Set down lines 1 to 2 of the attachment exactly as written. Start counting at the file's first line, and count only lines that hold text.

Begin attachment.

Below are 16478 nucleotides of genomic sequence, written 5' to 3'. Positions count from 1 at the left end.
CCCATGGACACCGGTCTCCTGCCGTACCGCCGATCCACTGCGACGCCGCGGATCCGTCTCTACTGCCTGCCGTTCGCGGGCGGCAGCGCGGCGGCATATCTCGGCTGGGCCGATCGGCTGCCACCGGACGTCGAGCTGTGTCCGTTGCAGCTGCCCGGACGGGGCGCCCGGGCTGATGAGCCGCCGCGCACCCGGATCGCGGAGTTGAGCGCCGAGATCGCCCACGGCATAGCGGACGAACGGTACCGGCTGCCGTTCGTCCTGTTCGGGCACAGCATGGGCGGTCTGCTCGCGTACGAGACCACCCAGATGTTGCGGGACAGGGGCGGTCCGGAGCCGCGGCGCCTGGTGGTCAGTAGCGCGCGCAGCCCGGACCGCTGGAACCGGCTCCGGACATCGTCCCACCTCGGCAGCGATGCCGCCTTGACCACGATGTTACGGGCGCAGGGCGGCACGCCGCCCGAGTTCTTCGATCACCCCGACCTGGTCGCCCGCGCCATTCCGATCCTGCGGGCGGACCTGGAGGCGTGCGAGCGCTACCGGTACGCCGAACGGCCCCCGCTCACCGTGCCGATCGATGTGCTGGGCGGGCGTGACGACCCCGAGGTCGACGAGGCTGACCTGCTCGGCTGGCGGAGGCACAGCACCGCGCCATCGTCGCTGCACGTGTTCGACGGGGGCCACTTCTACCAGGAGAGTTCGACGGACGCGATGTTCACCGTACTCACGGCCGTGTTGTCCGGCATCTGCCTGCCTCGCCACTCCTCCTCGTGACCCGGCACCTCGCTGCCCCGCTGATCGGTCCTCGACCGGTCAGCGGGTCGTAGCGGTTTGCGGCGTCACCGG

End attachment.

Below are 16478 nucleotides of genomic sequence, written 5' to 3'. Positions count from 1 at the left end.
CCCATGGACACCGGTCTCCTGCCGTACCGCCGATCCACTGCGACGCCGCGGATCCGTCTCTACTGCCTGCCGTTCGCGGGCGGCAGCGCGGCGGCATATCTCGGCTGGGCCGATCGGCTGCCACCGGACGTCGAGCTGTGTCCGTTGCAGCTGCCCGGACGGGGCGCCCGGGCTGATGAGCCGCCGCGCACCCGGATCGCGGAGTTGAGCGCCGAGATCGCCCACGGCATAGCGGACGAACGGTACCGGCTGCCGTTCGTCCTGTTCGGGCACAGCATGGGCGGTCTGCTCGCGTACGAGACCACCCAGATGTTGCGGGACAGGGGCGGTCCGGAGCCGCGGCGCCTGGTGGTCAGTAGCGCGCGCAGCCCGGACCGCTGGAACCGGCTCCGGACATCGTCCCACCTCGGCAGCGATGCCGCCTTGACCACGATGTTACGGGCGCAGGGCGGCACGCCGCCCGAGTTCTTCGATCACCCCGACCTGGTCGCCCGCGCCATTCCGATCCTGCGGGCGGACCTGGAGGCGTGCGAGCGCTACCGGTACGCCGAACGGCCCCCGCTCACCGTGCCGATCGATGTGCTGGGCGGGCGTGACGACCCCGAGGTCGACGAGGCTGACCTGCTCGGCTGGCGGAGGCACAGCACCGCGCCATCGTCGCTGCACGTGTTCGACGGGGGCCACTTCTACCAGGAGAGTTCGACGGACGCGATGTTCACCGTACTCACGGCCGTGTTGTCCGGCATCTGCCTGCCTCGCCACTCCTCCTCGTGACCCGGCACCTCGCTGCCCCGCTGATCGGTCCTCGACCGGTCAGCGGGTCGTAGCGGTTTGCGGCGTCACCGG